TAGGED AS: Certified Fresh
This week at the movies, we’ve got a sensitive villain (Wreck-it Ralph, with voice work by John C. Reilly and Sarah Silverman), a troubled pilot (Flight, starring Denzel Washington and Don Cheadle), and a fighting blacksmith (The Man With the Iron Fists, starring Russell Crowe and RZA). What do the critics have to say?
What do video game characters do when the lights go off at the arcade? That’s the inspired premise of Wreck-it Ralph, which critics say is a visual phantasmagoria with a clever story and heartfelt characters that should appeal to kids and their parents. Ralph (voiced by John C. Reilly) is the bad guy in a retro arcade game, but he longs for acceptance and love from his fellow video game characters. So he ventures out of his game in search of adventure and respect — a trek that could have devastating consequences for his pixelated peers. The pundits say the Certified Fresh Wreck-it Ralph falls a little short of the Toy Story movies, but it’s a deft mix of strong storytelling and sensorial ingenuity. (Check out this week’s Total Recall, in which we run down memorable video game movies.)
Flight is the tale of the flawed man behind a great act of courage, and critics say it features a terrific performance from Denzel Washington, while director Robert Zemeckis successfully balances white-knuckle action with a perceptive look at a vulnerable, troubled man. Washington stars as Whip Whitaker, a commercial airline pilot whose mid-air heroics help to avert a catastrophic crash. Soon, however, his halo is tarnished, as investigators examine whether Whip was under the influence while flying. The pundits say the Certified Fresh Flight is effectively unsettling, a smart, surprisingly entertaining film about addiction that never lets its message overwhelm its narrative.
As the mastermind of the Wu-Tang Clan’s sound, RZA famously sampled dialogue and sound effects from classic martial arts films. And he basically does the same thing in his directorial debut, The Man With the Iron Fists, which critics say is a disjointed but spirited and exciting pastiche of movie styles. RZA stars as a blacksmith who tries to defend his village against a bloodthirsty clan that descends on the town in search of gold. The pundits say The Man With the Iron Fists overcomes its narrative flaws to deliver an action-packed spectacle that brims with over-the-top exuberance. (Check out 24 Frames for a crash course in martial arts movies.)
High Ground, a documentary about a group of veterans of Iraq and Afghanistan who attempt to climb a mountain in the Himalayas, is at 100 percent.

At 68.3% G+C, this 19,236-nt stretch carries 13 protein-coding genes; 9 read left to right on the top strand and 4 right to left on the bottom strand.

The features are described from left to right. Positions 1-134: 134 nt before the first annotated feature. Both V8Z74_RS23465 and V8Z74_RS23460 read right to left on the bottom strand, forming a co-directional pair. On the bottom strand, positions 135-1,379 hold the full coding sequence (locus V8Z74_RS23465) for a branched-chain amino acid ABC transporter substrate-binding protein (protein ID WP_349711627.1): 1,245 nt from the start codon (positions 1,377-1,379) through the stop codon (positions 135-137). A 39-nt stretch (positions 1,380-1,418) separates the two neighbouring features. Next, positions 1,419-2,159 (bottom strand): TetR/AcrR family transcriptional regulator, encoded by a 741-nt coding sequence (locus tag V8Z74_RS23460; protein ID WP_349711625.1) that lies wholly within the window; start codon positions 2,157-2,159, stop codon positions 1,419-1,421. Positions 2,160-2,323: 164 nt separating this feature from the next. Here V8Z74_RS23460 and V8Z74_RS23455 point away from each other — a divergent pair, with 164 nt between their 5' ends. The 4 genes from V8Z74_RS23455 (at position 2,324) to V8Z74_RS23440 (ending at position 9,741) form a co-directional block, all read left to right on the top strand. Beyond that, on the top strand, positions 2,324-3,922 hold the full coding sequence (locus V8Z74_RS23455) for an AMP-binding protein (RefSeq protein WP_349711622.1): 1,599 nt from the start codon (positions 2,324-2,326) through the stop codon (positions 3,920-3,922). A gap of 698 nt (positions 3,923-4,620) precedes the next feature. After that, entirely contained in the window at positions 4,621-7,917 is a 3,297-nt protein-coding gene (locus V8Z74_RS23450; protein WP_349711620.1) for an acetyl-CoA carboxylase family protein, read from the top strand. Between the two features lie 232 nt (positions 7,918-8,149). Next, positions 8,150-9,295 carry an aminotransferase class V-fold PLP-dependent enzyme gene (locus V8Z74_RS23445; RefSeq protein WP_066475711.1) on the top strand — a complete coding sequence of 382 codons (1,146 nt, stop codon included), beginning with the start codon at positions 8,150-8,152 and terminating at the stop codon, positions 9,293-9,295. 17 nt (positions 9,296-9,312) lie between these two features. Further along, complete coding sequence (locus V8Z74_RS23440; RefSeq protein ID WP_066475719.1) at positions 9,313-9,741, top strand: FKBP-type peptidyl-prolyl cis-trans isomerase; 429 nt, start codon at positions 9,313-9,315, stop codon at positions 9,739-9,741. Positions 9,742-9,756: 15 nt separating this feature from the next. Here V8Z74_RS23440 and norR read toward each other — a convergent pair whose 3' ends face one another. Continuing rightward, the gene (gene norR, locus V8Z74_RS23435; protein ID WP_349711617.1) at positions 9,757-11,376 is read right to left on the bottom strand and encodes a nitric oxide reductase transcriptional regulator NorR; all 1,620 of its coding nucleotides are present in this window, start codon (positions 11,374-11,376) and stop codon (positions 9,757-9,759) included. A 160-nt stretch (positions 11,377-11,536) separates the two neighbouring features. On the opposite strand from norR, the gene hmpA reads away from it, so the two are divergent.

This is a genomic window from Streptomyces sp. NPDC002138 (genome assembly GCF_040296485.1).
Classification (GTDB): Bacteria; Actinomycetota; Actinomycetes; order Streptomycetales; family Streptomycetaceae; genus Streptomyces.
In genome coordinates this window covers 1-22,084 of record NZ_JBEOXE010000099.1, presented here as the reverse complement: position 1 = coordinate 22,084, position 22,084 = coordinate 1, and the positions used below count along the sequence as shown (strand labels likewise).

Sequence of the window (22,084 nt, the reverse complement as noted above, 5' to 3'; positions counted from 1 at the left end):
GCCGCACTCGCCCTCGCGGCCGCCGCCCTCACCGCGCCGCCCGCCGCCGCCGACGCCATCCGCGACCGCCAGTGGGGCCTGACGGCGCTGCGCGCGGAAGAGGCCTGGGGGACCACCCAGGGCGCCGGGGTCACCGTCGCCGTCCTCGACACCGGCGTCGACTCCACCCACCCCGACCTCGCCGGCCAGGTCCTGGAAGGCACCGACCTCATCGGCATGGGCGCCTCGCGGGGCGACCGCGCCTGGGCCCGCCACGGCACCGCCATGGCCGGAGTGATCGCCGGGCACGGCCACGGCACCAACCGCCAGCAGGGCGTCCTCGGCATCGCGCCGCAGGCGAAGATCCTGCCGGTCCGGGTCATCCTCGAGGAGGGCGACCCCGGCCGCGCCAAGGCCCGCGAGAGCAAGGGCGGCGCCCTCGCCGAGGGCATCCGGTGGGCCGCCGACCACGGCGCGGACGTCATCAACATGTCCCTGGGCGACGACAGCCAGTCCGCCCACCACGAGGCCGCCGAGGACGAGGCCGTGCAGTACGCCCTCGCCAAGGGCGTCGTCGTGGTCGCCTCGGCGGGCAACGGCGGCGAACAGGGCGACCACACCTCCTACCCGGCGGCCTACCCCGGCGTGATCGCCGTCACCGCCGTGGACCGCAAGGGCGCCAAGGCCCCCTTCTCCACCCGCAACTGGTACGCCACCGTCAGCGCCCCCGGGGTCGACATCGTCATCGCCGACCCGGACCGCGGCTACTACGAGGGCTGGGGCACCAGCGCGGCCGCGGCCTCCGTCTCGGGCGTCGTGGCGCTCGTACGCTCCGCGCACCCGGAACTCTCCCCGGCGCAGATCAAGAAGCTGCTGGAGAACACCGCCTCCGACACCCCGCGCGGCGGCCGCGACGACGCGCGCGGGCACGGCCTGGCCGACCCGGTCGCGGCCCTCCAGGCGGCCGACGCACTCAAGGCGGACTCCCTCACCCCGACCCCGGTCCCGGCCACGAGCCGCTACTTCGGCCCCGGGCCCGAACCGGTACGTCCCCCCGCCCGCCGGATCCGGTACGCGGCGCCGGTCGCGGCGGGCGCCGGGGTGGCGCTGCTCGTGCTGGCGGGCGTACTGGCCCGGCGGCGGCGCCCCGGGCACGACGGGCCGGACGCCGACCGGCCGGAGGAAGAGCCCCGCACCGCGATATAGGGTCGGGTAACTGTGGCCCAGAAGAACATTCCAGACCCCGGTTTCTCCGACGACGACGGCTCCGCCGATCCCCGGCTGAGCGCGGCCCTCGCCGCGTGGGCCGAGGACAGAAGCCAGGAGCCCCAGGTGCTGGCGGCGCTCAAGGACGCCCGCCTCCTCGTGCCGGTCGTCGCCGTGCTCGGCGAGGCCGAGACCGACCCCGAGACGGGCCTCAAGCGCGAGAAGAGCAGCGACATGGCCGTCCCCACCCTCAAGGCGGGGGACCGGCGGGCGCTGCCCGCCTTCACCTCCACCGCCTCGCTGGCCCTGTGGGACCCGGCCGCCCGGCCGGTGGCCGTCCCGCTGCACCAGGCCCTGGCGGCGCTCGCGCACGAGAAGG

A Late Quartet, starring Philip Seymour Hoffman and Christopher Walken in a drama about a group of musicians who must overcome personal struggles, is at 88 percent.
Bones Brigade: An Autobiography, a doc about a group of skateboarding pioneers, is at 83 percent.
Gregory Crewdson: Brief Encounters, a documentary showing the working methods of a celebrated photographer, is at 80 percent.
This Must Be The Place, starring Sean Penn as a washed-up rock star who goes on a road trip to find a man who humiliated his late father, is at 76 percent.
The Bay, a found-footage horror film about the fallout from an ecological disaster, is at 76 percent.
North Sea Texas, a coming-of-age drama about a love affair between two teenage boys, is at 75 percent.
Café de Flore, starring Vanessa Paradis in a drama about the mysterious link between a present day DJ and a single mother in 1969, is at 71 percent.
The Details, starring Tobey Maguire and Elizabeth Banks in a comedy about a man who becomes obsessed with stopping raccoons from destroying his backyard, is at 56 percent.
A Liar’s Autobiography – The Untrue Story of Monty Python’s Graham Chapman, an animated documentary about of the late, great Monty Python cast member, is at 50 percent.
Vamps, starring Alicia Silverstone in a horror comedy about a vampire woman who falls in love with the son of a vampire slayer, is at 50 percent.
A Man’s Story, a documentary profile of British fashion designer Ozwald Boateng, is at 25 percent.
Jack and Diane, a horror comedy about two girls whose passionate romance leaves them cursed, is at nine percent.
Finally, props to Linda Burke for coming the closest to guessing Silent Hill: Revelation 3D‘s five percent Tomatometer.